Renting accommodation in the Netherlands
When renting accommodation in the Netherlands, expats should confirm what exactly is included in the rental agreement.
To rent accommodation in the Netherlands, expats will need to provide their citizen service number known as a BSN (burgerservicenummer). Expats working in the Netherlands may need to provide their employment contract, while students need to provide a bank statement as a guarantee of credit.
The two types of rental agreements in the Netherlands are fixed-period rental contracts and indefinite rental contracts. Fixed-period tenancy agreements set a minimum fixed period for rent, usually six to 12 months. Some leases include clauses which allow early termination in specific contexts provided sufficient notice, normally of at least one month. Alternatively, indefinite rental contracts have no set termination date, allowing a more flexible, open-ended lease.
Although verbal contracts are legally viable, it is best that the rental contract is a written agreement, not a verbal one. This contract will stipulate all the necessary details, including notice periods and specific property rules, such as if pets are allowed and what the smoking policy is.
Deposits typically vary from one to three months' rent and are returned when the tenant moves out, provided the house is in the same state as it was when they moved in.
To avoid any issues of a withheld security deposit, tenants must ensure they receive an accurate inspection list and inventory when they first move into their new home. The inspection list describes the condition of the property and an inventory details any items of furniture included. Normally, close to a tenant's leaving date, the landlord or housing agent will undertake two inspections to check everything is in order.
Utilities aren't always covered by the landlord and are usually an additional expense for the tenant. Landlords will be responsible for general maintenance and insurance.
Where an expat lives determines the supplier, but as the Dutch energy market is privatised, homeowners can choose their own electricity suppliers. Among the largest suppliers are Essent, Greenchoice and Engie, and tenants can ask their landlord about this.
Expats moving into a new place must also check internet and phone line connectivity. Often, WiFi and fibre connections are already in place. This will help new arrivals keep in touch with their friends and family and in many cases work from home.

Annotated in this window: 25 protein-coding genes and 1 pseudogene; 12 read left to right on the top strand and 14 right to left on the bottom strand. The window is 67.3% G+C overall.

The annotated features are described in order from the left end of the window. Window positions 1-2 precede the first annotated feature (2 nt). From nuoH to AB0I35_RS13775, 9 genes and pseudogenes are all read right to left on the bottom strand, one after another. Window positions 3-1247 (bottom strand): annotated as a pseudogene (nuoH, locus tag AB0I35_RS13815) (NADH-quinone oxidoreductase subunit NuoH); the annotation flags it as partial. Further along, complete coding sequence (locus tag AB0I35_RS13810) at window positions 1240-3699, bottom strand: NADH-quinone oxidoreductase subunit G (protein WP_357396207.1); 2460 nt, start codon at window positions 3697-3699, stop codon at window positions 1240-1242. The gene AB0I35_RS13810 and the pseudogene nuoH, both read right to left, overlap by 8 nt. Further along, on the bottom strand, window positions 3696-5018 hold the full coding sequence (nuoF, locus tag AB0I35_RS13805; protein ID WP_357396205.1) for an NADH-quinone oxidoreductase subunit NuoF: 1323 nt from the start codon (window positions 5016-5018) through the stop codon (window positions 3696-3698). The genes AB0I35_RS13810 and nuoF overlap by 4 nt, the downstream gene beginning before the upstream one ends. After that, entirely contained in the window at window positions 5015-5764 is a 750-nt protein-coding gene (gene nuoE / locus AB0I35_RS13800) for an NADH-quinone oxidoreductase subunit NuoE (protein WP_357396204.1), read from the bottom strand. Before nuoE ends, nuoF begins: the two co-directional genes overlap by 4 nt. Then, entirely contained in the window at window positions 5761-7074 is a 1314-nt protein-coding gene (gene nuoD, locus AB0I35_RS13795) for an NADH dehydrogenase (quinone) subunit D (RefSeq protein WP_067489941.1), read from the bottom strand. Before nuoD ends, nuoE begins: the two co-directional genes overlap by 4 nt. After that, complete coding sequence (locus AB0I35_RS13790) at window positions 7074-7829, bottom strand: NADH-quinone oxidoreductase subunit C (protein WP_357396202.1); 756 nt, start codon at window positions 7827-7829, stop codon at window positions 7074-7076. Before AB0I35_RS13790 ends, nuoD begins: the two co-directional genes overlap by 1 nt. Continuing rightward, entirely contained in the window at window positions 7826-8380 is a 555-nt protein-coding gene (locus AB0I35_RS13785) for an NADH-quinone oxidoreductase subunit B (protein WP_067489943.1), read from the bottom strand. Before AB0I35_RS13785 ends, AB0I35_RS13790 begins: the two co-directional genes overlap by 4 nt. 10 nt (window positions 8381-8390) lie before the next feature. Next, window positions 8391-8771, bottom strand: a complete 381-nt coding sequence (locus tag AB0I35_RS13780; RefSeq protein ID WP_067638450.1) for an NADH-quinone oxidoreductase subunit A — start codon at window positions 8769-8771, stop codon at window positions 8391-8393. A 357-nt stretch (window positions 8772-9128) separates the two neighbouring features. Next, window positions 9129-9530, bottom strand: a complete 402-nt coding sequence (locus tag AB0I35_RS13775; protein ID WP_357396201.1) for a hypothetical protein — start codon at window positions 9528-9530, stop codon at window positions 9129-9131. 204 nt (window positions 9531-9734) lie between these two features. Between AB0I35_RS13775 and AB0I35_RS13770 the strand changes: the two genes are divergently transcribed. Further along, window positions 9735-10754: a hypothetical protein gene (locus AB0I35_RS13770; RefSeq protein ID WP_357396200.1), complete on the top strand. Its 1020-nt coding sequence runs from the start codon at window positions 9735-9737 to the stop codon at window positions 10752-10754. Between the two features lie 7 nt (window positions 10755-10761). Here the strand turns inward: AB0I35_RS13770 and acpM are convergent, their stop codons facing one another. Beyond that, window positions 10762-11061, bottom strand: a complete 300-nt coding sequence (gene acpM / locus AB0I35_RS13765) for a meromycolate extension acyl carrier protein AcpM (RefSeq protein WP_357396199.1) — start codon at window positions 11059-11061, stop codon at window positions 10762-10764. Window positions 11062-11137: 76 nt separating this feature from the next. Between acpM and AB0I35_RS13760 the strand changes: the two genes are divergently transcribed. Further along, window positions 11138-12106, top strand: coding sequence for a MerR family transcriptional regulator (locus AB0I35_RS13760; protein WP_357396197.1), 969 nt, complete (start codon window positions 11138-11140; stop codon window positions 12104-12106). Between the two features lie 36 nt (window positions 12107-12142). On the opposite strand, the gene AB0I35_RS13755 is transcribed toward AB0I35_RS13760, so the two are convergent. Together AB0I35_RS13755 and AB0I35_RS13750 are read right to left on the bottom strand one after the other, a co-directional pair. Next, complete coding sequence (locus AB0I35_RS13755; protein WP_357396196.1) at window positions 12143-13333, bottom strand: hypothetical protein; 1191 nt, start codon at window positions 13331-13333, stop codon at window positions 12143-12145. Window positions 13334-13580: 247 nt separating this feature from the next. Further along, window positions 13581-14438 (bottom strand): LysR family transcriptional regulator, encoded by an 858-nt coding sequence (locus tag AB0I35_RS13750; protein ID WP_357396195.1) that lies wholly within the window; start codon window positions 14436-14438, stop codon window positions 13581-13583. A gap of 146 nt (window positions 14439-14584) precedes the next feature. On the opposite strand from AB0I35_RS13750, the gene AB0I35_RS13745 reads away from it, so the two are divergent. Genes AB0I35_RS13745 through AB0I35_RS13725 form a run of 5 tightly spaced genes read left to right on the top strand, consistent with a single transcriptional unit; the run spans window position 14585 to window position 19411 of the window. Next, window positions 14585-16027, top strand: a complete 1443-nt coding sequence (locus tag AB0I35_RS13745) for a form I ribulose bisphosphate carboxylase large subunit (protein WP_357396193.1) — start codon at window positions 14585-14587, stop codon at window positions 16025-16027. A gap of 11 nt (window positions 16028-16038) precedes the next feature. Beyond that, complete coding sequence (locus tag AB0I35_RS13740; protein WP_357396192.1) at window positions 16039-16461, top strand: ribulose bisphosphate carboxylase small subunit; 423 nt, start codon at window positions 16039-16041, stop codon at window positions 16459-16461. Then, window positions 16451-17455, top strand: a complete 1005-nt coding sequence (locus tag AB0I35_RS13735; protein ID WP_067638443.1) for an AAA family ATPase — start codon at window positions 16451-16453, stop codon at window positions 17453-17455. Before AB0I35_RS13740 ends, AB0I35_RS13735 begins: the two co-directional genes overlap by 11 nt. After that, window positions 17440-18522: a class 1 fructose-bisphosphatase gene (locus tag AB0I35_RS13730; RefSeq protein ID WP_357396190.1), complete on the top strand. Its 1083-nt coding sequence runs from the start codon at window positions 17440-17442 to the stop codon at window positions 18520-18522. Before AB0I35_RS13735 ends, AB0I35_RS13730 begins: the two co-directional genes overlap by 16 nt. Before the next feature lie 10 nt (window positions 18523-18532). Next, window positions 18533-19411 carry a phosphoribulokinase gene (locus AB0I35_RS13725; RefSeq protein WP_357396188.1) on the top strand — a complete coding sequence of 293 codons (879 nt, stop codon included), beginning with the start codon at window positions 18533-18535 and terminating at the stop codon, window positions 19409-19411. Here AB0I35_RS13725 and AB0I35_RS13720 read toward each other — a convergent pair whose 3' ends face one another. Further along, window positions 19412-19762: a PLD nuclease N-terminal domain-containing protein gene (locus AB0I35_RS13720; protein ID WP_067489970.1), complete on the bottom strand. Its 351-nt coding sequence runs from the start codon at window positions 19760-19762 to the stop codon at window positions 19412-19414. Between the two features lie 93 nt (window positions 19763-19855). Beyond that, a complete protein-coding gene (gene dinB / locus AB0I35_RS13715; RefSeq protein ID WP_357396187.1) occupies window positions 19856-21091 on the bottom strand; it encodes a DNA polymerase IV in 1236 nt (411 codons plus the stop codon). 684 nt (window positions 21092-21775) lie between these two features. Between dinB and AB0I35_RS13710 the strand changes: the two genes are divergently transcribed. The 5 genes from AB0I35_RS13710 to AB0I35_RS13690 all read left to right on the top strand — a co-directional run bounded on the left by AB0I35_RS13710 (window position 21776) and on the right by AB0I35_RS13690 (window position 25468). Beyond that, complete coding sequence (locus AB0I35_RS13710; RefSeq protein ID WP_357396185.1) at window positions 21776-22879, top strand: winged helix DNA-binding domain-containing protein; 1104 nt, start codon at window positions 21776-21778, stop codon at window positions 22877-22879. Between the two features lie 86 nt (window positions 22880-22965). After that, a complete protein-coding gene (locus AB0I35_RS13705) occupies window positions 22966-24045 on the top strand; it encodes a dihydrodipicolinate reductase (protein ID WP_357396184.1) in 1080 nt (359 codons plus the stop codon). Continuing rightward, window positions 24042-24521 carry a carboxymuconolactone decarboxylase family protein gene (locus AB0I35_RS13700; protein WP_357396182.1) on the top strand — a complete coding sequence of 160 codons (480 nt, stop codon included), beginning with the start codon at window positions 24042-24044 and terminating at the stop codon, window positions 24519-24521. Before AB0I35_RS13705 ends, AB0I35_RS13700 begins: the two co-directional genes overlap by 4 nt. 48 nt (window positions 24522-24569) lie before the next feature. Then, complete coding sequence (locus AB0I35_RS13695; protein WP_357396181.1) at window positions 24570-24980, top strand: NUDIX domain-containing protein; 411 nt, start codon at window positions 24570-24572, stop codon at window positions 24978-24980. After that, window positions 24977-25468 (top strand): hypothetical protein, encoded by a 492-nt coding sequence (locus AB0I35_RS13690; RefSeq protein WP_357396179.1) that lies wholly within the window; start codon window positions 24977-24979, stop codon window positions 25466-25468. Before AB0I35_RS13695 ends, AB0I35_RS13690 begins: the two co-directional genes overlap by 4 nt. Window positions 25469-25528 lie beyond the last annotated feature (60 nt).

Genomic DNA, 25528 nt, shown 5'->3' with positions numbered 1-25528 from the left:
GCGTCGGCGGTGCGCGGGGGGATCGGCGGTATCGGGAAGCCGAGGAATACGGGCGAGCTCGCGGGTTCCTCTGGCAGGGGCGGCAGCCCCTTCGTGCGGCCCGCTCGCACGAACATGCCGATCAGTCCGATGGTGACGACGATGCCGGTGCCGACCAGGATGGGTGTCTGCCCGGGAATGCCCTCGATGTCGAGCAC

Buying property in the Netherlands
Given the already high cost of living and annual rental increases, buying a place in the Netherlands can seem quite attractive to expats who wish to relocate for the long term.
It's important to use a real-estate agent when buying a house in the Netherlands. They have the best information, and know the local areas and price rates. It’s also possible to buy a house directly from the owner. In this case, it isn't necessary to pay agent's fees, which can save thousands of euros.
Whether a bank will offer a mortgage depends on the bank and the expat's nationality, type of employment and income. It's best to check all options before seriously starting to look for a home to buy in the Netherlands. For instance, some banks only offer mortgages to European Union citizens or those who have been a Dutch resident for at least three years. Other banks might be more willing to grant a loan to foreigners.
Expats should research as much as possible by visiting the websites of Dutch banks and speaking to real-estate agents.
►Read our list of FAQs about the Netherlands for answers to burning questions
►See Areas and Suburbs in Amsterdam to learn more about where to live in the capital city
"My suggestion is to use a realtor, have a lot of funds because it isn't cheap and give more than three months' time for the search. I was in the same boat for a few months but you must hustle to get something." Read more of Monique's advice on the standard of housing in the Netherlands.
"We managed to find a great newly built house in this part of Haarlem, near all facilities and amenities, including the convenience of public transportation and motorways." Find out about expat Lisa's experience of finding housing in Haarlem in this interview.
Are you an expat living in The Netherlands?
Expat Arrivals is looking for locals to contribute to this guide, and answer forum questions from others planning their move to The Netherlands. Please contact us if you'd like to contribute.